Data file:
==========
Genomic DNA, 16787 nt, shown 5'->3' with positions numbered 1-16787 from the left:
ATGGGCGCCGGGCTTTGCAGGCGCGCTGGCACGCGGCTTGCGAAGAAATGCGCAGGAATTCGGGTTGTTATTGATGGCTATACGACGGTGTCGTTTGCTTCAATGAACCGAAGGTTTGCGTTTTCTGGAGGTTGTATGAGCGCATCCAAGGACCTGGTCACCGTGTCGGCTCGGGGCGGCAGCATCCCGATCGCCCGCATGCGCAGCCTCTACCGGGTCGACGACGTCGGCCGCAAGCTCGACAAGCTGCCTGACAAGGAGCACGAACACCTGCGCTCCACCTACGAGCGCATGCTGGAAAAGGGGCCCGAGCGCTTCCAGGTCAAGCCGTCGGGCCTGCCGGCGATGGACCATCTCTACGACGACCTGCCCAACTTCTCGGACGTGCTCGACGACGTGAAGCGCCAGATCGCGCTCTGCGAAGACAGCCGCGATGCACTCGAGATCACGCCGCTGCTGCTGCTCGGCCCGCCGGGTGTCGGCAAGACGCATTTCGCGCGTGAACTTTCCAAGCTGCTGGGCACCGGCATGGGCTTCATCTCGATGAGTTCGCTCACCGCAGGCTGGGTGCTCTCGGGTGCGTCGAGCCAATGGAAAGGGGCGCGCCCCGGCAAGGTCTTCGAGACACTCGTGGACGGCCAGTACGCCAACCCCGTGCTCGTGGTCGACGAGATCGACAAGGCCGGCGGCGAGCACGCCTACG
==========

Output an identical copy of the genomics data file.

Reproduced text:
Genomic DNA, 16787 nt, shown 5'->3' with positions numbered 1-16787 from the left:
ATGGGCGCCGGGCTTTGCAGGCGCGCTGGCACGCGGCTTGCGAAGAAATGCGCAGGAATTCGGGTTGTTATTGATGGCTATACGACGGTGTCGTTTGCTTCAATGAACCGAAGGTTTGCGTTTTCTGGAGGTTGTATGAGCGCATCCAAGGACCTGGTCACCGTGTCGGCTCGGGGCGGCAGCATCCCGATCGCCCGCATGCGCAGCCTCTACCGGGTCGACGACGTCGGCCGCAAGCTCGACAAGCTGCCTGACAAGGAGCACGAACACCTGCGCTCCACCTACGAGCGCATGCTGGAAAAGGGGCCCGAGCGCTTCCAGGTCAAGCCGTCGGGCCTGCCGGCGATGGACCATCTCTACGACGACCTGCCCAACTTCTCGGACGTGCTCGACGACGTGAAGCGCCAGATCGCGCTCTGCGAAGACAGCCGCGATGCACTCGAGATCACGCCGCTGCTGCTGCTCGGCCCGCCGGGTGTCGGCAAGACGCATTTCGCGCGTGAACTTTCCAAGCTGCTGGGCACCGGCATGGGCTTCATCTCGATGAGTTCGCTCACCGCAGGCTGGGTGCTCTCGGGTGCGTCGAGCCAATGGAAAGGGGCGCGCCCCGGCAAGGTCTTCGAGACACTCGTGGACGGCCAGTACGCCAACCCCGTGCTCGTGGTCGACGAGATCGACAAGGCCGGCGGCGAGCACGCCTACG